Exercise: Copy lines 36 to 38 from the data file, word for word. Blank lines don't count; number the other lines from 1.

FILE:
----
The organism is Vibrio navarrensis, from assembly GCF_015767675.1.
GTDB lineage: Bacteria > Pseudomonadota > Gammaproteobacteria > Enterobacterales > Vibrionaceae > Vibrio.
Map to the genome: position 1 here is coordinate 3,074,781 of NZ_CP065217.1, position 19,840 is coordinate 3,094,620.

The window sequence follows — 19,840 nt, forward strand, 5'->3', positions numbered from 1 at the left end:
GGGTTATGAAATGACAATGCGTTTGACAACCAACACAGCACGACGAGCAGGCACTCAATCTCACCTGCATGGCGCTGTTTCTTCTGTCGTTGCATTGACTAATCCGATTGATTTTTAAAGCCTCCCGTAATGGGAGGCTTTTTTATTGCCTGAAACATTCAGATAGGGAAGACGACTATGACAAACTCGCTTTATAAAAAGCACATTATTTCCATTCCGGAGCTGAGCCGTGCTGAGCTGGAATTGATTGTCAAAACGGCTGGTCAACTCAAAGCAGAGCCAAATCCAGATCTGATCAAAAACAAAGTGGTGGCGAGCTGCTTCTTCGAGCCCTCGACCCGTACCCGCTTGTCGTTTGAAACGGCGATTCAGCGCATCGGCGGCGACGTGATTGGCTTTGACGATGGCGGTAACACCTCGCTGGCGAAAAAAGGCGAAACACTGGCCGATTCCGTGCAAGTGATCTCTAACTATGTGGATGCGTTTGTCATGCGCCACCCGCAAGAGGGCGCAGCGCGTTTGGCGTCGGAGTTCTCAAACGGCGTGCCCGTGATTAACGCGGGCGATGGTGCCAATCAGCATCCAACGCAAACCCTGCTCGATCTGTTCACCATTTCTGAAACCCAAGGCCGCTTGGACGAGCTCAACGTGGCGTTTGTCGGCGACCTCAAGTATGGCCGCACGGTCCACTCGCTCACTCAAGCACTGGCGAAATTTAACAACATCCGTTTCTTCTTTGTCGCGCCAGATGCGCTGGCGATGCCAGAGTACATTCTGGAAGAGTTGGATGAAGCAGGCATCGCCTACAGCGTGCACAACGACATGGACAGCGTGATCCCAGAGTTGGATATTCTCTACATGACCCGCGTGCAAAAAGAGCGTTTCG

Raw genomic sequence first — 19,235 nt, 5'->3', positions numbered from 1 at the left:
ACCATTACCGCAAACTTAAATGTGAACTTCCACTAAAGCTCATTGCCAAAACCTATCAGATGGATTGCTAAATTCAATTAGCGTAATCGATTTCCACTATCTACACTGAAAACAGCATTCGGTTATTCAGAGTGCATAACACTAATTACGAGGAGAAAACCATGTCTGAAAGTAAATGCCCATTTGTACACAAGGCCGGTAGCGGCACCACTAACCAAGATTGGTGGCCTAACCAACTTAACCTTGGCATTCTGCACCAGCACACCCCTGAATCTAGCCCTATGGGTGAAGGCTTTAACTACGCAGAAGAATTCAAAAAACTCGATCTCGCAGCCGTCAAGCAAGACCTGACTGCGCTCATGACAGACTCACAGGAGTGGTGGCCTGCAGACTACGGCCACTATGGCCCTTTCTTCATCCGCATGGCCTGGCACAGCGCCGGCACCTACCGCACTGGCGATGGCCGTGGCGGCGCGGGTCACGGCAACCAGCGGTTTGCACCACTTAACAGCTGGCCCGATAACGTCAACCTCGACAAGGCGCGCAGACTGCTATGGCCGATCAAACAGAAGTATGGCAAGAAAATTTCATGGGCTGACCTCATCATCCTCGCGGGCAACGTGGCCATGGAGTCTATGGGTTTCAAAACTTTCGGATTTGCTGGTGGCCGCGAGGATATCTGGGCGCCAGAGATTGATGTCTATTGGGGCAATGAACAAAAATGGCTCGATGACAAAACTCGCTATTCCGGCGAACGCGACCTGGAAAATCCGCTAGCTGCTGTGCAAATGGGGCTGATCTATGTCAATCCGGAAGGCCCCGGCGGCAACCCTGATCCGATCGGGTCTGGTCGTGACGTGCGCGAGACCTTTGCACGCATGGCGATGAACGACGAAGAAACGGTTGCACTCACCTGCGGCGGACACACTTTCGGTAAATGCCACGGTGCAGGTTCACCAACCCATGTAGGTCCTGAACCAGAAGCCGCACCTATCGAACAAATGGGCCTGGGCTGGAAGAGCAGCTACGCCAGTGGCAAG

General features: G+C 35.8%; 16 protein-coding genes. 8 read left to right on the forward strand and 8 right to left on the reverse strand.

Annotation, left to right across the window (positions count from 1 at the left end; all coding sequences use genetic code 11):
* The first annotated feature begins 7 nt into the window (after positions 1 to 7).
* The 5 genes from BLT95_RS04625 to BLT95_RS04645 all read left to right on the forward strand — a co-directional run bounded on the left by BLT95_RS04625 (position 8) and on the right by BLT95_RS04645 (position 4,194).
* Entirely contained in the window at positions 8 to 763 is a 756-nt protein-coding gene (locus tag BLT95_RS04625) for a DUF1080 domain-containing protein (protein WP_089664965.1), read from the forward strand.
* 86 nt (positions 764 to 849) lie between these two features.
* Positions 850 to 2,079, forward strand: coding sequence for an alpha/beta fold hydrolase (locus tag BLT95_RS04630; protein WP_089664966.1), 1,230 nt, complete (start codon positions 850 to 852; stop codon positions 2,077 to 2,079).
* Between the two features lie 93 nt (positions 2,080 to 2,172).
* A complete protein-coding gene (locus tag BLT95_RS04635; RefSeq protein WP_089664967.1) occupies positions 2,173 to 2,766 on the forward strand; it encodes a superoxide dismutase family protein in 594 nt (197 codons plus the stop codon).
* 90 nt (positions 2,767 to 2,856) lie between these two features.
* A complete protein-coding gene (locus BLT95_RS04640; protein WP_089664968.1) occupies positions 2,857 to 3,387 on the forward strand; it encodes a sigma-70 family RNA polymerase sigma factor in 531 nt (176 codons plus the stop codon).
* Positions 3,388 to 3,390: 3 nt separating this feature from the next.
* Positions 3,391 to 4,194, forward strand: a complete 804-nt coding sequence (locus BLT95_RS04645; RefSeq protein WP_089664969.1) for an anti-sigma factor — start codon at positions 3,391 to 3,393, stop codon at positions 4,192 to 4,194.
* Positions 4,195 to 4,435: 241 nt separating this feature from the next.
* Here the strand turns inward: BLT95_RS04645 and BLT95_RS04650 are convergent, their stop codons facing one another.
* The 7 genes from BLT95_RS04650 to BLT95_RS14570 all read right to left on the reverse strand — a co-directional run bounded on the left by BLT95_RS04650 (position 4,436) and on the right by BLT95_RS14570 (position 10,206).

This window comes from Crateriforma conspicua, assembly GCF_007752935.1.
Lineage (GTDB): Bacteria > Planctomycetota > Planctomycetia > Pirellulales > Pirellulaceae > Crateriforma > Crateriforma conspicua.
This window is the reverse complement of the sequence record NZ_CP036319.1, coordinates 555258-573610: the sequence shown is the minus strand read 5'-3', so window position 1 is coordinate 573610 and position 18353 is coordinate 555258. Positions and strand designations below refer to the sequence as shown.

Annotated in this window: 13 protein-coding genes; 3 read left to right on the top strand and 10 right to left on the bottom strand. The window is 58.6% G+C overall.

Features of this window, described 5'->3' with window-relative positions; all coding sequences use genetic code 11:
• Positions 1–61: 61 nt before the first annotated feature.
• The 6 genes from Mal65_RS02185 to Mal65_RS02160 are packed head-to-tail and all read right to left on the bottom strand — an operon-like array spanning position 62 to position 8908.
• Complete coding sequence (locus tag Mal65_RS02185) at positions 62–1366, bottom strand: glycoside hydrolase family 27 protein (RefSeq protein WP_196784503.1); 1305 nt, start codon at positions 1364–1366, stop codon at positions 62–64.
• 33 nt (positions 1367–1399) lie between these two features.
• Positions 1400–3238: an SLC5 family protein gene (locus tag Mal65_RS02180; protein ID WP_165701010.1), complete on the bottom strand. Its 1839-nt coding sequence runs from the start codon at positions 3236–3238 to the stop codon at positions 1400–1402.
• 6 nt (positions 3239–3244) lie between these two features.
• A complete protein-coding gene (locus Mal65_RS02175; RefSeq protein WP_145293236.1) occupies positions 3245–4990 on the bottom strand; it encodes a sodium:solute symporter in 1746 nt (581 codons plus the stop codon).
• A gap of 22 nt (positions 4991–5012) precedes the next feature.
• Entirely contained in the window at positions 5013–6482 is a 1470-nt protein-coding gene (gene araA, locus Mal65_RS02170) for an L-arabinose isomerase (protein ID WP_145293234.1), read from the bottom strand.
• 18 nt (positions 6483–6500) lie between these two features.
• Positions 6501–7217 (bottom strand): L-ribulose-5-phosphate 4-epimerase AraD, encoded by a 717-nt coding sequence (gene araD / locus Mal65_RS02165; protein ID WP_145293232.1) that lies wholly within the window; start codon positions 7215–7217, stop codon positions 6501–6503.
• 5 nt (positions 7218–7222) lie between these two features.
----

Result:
• A gap of 22 nt (positions 4991–5012) precedes the next feature.
• Entirely contained in the window at positions 5013–6482 is a 1470-nt protein-coding gene (gene araA, locus Mal65_RS02170) for an L-arabinose isomerase (protein ID WP_145293234.1), read from the bottom strand.
• 18 nt (positions 6483–6500) lie between these two features.